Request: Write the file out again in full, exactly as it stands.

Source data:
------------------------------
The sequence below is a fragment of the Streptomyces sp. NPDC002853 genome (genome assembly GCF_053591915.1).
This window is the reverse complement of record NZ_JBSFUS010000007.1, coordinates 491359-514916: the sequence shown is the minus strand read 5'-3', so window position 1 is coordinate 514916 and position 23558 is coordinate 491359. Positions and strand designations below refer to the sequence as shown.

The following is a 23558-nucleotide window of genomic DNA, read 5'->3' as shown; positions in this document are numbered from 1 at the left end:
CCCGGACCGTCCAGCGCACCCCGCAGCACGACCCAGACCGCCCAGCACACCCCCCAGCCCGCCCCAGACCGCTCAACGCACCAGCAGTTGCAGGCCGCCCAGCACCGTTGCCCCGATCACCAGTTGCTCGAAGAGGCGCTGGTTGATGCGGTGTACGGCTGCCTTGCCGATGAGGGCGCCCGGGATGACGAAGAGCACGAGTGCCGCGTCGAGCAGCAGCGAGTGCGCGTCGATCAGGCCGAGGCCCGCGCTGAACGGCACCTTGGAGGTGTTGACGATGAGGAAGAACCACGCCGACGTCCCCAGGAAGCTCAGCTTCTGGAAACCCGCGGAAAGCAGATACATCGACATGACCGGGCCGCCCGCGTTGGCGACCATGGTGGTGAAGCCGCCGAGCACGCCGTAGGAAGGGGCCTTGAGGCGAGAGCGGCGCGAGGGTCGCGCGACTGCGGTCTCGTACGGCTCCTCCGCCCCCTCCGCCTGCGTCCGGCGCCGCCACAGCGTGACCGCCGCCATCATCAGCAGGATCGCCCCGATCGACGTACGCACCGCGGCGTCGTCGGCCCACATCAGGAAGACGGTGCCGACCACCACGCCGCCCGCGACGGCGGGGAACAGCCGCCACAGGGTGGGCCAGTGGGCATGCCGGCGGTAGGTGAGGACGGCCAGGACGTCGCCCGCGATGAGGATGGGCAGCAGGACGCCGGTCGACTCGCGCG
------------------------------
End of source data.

The sequence below is a fragment of the Streptomyces sp. NPDC002853 genome (genome assembly GCF_053591915.1).
This window is the reverse complement of record NZ_JBSFUS010000007.1, coordinates 491359-514916: the sequence shown is the minus strand read 5'-3', so window position 1 is coordinate 514916 and position 23558 is coordinate 491359. Positions and strand designations below refer to the sequence as shown.

The following is a 23558-nucleotide window of genomic DNA, read 5'->3' as shown; positions in this document are numbered from 1 at the left end:
CCCGGACCGTCCAGCGCACCCCGCAGCACGACCCAGACCGCCCAGCACACCCCCCAGCCCGCCCCAGACCGCTCAACGCACCAGCAGTTGCAGGCCGCCCAGCACCGTTGCCCCGATCACCAGTTGCTCGAAGAGGCGCTGGTTGATGCGGTGTACGGCTGCCTTGCCGATGAGGGCGCCCGGGATGACGAAGAGCACGAGTGCCGCGTCGAGCAGCAGCGAGTGCGCGTCGATCAGGCCGAGGCCCGCGCTGAACGGCACCTTGGAGGTGTTGACGATGAGGAAGAACCACGCCGACGTCCCCAGGAAGCTCAGCTTCTGGAAACCCGCGGAAAGCAGATACATCGACATGACCGGGCCGCCCGCGTTGGCGACCATGGTGGTGAAGCCGCCGAGCACGCCGTAGGAAGGGGCCTTGAGGCGAGAGCGGCGCGAGGGTCGCGCGACTGCGGTCTCGTACGGCTCCTCCGCCCCCTCCGCCTGCGTCCGGCGCCGCCACAGCGTGACCGCCGCCATCATCAGCAGGATCGCCCCGATCGACGTACGCACCGCGGCGTCGTCGGCCCACATCAGGAAGACGGTGCCGACCACCACGCCGCCCGCGACGGCGGGGAACAGCCGCCACAGGGTGGGCCAGTGGGCATGCCGGCGGTAGGTGAGGACGGCCAGGACGTCGCCCGCGATGAGGATGGGCAGCAGGACGCCGGTCGACTCGCGCG